South Korea’s casino operators continue to take very different strategies in dealing with the COVID-19 pandemic.
On Monday, foreigner-only casino operator Paradise Co Ltd announced that it was reopening its three gaming venues in Incheon, Seoul and Busan after weeks of pandemic-related closure. The news follows the reopening of Paradise’s casino on Jeju Island one week ago.
However, as Paradise was firing off its starter’s pistol, rival Grand Korea Leisure (GKL) was announcing yet another extension of the closure of its three foreigner-only casinos. The new hopeful reopening date is May 6, which would mark seven weeks since GKL’s three Seven Luck-branded casinos originally shut their doors.
Similarly, South Korea’s largest casino Kangwon Land, which shut its doors on February 23, announced last Friday that it was extending its closure until Monday, May 4 at 6am. Kangwon Land previously forecast that remaining closed until April 20 would cost KRW296b (US$240m) in lost revenue.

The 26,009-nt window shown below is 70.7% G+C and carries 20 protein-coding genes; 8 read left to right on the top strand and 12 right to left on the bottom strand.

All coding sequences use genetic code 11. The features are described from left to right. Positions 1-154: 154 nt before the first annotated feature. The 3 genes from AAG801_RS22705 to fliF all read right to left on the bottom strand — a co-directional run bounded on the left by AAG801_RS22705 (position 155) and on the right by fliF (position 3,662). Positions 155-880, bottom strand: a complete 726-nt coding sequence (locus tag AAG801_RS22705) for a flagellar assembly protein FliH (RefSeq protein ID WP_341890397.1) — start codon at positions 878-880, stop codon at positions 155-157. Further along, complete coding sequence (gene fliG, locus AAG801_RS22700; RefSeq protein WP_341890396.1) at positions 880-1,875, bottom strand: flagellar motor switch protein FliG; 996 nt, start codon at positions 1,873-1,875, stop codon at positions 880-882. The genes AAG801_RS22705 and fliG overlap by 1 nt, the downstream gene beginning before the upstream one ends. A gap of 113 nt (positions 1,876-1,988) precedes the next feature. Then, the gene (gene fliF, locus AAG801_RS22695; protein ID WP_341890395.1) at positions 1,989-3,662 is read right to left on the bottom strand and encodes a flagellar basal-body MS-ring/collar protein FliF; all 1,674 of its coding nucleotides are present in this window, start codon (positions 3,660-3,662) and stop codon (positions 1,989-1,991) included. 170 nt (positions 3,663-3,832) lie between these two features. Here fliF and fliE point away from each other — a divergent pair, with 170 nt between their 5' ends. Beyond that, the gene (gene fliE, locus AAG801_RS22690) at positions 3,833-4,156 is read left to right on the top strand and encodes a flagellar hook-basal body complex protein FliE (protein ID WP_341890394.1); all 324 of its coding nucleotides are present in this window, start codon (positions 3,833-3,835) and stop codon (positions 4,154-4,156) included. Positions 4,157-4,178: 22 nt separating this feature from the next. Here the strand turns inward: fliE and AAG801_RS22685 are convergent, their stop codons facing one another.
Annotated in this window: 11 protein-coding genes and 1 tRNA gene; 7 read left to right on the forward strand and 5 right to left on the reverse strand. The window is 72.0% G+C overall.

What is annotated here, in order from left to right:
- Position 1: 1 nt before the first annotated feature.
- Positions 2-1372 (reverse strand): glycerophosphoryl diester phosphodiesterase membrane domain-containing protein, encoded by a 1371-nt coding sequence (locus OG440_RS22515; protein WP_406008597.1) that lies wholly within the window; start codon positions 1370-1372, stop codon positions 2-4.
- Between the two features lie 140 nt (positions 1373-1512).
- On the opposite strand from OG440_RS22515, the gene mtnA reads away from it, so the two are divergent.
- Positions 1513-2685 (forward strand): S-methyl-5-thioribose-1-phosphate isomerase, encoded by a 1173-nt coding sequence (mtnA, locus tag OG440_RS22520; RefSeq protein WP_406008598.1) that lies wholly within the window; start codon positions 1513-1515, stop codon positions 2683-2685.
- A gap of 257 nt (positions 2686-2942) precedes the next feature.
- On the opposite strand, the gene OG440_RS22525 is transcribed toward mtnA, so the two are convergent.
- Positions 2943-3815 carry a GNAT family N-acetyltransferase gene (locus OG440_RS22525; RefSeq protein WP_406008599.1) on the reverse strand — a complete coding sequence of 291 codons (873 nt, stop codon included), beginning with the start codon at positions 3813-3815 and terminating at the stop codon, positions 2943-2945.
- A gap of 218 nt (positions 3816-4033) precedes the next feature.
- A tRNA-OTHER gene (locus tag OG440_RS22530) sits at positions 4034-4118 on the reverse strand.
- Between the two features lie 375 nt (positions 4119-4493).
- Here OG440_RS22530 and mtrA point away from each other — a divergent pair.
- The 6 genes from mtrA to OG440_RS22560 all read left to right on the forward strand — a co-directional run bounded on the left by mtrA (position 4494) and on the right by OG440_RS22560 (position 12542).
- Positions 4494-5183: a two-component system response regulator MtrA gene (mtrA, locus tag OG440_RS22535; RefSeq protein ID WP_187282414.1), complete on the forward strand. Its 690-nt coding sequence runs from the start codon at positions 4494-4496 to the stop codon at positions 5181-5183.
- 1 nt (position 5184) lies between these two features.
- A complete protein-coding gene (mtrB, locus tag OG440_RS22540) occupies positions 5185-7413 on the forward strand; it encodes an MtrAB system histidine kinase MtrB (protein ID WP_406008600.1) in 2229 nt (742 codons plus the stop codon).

South Korea’s efforts to reduce COVID-19 spread – including hundreds of testing facilities, contact tracing of infected individuals and, unlike some countries, an apparent respect for science – appear to be having the intended impact.
The country announced only 13 new COVID-19 infections on Monday, a significant improvement from the hundreds of infections recorded per day in early March. The current number of active cases has fallen from nearly 8k in mid-March to just over 2k, while daily deaths have been averaging only two for several days running.
It’s not entirely clear why GKL isn’t following Paradise’s lead in getting back to business, but Kangwon Land is a special case, given that it’s the only Korean casino in which local residents have access to the gaming floor. It’s one thing for a bunch of foreigners to be exposed to a potentially life-threatening virus, but putting locals’ lives in jeopardy won’t earn Kangwon Land any favors with an already testy government.